Ingredients Summary

Vexxum combines a number of possibly effective but very dangerous stimulants. Many of the Vexxum components can alone or when combined, induce a number of adverse effects. These side effects can be very serious, and might even have long-term consequences. Another issue we face is the missing dosing information. This furthers the problem of side effects and underdosing.

Overall, this formula is not only dangerous but it also lacks some essential information regarding the product's testing, if it even went through any testing.

Vexxum Pricing

You can purchase Vexxum on the product's official website or through various online retailers such as Amazon and eBay. One bottle of Vexxum will last you 45 days and costs $57.94 without shipping and handling. Unfortunately, there is no money back guarantee offered.
 

Conclusion

In the end, we are absolutely disappointed with the Vexxum fat burning formula. This supplement comes with a substantial list of potential side effects, no dosing information, and no money back guarantee. Many users have also complained about the lack of results they received and the adverse effects they had to go through. Combining all these factors, this product definitely offers poor value for the fairly high price of $57.94. There are far superior options available on the market today, and your best bet is to choose them instead.

References:

  1. Eric T Trexler, Erica J Roelofs, Katie R Hirsch, Meredith G Mock, and Abbie E Smith-Ryan. “Effects of coffee and caffeine anhydrous on strength and sprint performance.” J Int Soc Sports Nutr. (2015 Sep 21). Viewed at:
    https://www.ncbi.nlm.nih.gov/pmc/articles/PMC4595305/
  2. ERIC T. TREXLER, ABBIE E. SMITH-RYAN, ERICA J. ROELOFS, KATIE R. HIRSCH, and MEREDITH G. MOCK. “Effects of coffee and caffeine anhydrous on strength and sprint performance.” Eur J Sport Sci. (2016 Sep). Viewed at: https://www.ncbi.nlm.nih.gov/pmc/articles/PMC4803635/
  3. Stephen J Crozier, Amy G Preston, Jeffrey W Hurst, Mark J Payne, Julie Mann, Larry Hainly, and Debra L Miller. “Cacao seeds are a “Super Fruit”: A comparative analysis of various fruit powders and products.” Chem Cent J. (2011). Viewed at: https://www.ncbi.nlm.nih.gov/pmc/articles/PMC3038885/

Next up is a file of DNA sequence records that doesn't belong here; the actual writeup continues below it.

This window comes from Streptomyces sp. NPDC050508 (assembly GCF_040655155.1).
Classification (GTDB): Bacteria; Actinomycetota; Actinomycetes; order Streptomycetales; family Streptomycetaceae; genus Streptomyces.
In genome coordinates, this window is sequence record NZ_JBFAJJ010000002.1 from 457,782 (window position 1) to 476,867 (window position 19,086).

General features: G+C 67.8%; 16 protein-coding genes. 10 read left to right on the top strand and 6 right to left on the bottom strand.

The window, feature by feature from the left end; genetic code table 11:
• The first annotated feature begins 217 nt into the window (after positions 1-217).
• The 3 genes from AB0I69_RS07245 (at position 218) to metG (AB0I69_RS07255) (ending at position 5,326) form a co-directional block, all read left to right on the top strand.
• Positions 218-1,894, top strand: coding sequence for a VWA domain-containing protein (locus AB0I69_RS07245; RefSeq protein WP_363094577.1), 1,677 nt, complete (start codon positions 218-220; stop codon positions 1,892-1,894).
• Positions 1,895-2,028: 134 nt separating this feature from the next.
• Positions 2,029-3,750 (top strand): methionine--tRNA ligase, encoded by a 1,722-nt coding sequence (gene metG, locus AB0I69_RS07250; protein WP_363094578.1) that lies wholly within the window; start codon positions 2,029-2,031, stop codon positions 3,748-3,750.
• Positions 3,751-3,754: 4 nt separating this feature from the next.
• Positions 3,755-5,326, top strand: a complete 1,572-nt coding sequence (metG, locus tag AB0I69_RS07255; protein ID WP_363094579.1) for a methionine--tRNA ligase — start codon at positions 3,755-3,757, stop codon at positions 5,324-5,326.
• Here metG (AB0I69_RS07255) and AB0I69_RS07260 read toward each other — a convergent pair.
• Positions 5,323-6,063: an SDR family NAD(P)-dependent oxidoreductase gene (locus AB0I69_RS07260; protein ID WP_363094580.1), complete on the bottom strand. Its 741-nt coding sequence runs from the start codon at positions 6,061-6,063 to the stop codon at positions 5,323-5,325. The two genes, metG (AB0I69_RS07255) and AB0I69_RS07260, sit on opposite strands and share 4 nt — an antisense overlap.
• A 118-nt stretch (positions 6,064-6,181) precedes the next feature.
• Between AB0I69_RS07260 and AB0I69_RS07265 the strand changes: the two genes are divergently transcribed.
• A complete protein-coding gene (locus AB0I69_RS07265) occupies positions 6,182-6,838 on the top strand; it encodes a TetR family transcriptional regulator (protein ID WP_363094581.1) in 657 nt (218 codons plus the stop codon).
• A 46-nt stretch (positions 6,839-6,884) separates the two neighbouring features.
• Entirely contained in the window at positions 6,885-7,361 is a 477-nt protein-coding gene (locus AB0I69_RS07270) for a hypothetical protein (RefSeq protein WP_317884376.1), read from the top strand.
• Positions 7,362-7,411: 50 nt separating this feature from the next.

4. I. Andújar, M. C. Recio, R. M. Giner, and J. L. Ríos. “Cocoa Polyphenols and Their Potential Benefits for Human Health.” Oxid Med Cell Longev. (2012 Oct 24). Viewed at:
    https://www.ncbi.nlm.nih.gov/pmc/articles/PMC3488419/
  5. Dunaev VV, Tishkin VS, Milonova NP, Belaĭ IM, Makarenko AN. “[Effect of malic acid salts on physical work capacity and its recovery after exhausting muscular activity].” Farmakol Toksikol. (1988 May-Jun).
    Viewed at: https://www.ncbi.nlm.nih.gov/pubmed/3410020
  6. Zhu M, Liu T, Zhang C, Guo M. “Flavonoids of Lotus (Nelumbo nucifera) Seed Embryos and Their Antioxidant Potential.” J Food Sci. (2017 Aug). Viewed at: https://www.ncbi.nlm.nih.gov/pubmed/28631810
  7. Su-Yeon Kim and Gap-Soon Moon. “Photoprotective Effect of Lotus (Nelumbo nucifera Gaertn.) Seed Tea against UVB Irradiation.” Prev Nutr Food Sci. (2015 Sep). Viewed at:
    https://www.ncbi.nlm.nih.gov/pmc/articles/PMC4596341/
  8. Ziegenfuss TN, Habowski SM, Sandrock JE, Kedia AW, Kerksick CM, Lopez HL. “A Two-Part Approach to Examine the Effects of Theacrine (TeaCrine®) Supplementation on Oxygen Consumption, Hemodynamic Responses, and Subjective Measures of Cognitive and Psychometric Parameters.” J Diet Suppl. (2016 May 10).
    Viewed at: https://www.ncbi.nlm.nih.gov/pubmed/27164220
  9. Hapke HJ, Strathmann W. “[Pharmacological effects of hordenine].” Dtsch Tierarztl Wochenschr. (1995 Jun).
    Viewed at: https://www.ncbi.nlm.nih.gov/pubmed/8582256
  10. Fontana E, Morin N, Prévot D, Carpéné C. “Effects of octopamine on lipolysis, glucose transport and amine oxidation in mammalian fat cells.” Comp Biochem Physiol C Toxicol Pharmacol. (2000 Jan). Viewed at:
    https://www.ncbi.nlm.nih.gov/pubmed/11790328
  11. Gray PH, Flenady VJ, Charles BG, Steer PA. “Caffeine citrate for very preterm infants: Effects on development, temperament and behaviour.” J Paediatr Child Health. (2011 Apr). Viewed at:
    https://www.ncbi.nlm.nih.gov/pubmed/21244548
  12. Ostojic SM. “Yohimbine: the effects on body composition and exercise performance in soccer players.” Res Sports Med. (2006 Oct-Dec). Viewed at: https://www.ncbi.nlm.nih.gov/pubmed/17214405
  13. Conant R, Schauss AG. “Therapeutic applications of citicoline for stroke and cognitive dysfunction in the elderly: a review of the literature.” Altern Med Rev. (2004 Mar). Viewed at:
    https://www.ncbi.nlm.nih.gov/pubmed/15005642
  14. Van Reeth O. “Pharmacologic and therapeutic features of sulbutiamine.” Drugs Today (Barc) (1999 Mar).
    Viewed at: https://www.ncbi.nlm.nih.gov/pubmed/12973384
  15. Akpanabiatu Monday Isaiah, Otitoju Olawale, Edet Emmanuel Effiong, Ndem Jessie Idongesit, Uwah Anthony Fidelis, and Ufot Usenobong Friday. “Vitamin E Supplementation with Rauwolfia Vomitoria Root Bark Extract Improves Hematological Indices.” N Am J Med Sci. (2012 Feb). Viewed at:
    https://www.ncbi.nlm.nih.gov/pmc/articles/PMC3296325/

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About the Author Emily Robinson

Emily has spent the last 8 years comparing, reviewing and analyzing ingredients in the supplements industry. She has worked extensively with dieticians, nutritionists and personal trainers to separate fact from fiction and help people achieve their fitness goals. In her free time she works and enjoys the outdoors with her husband and 2 children.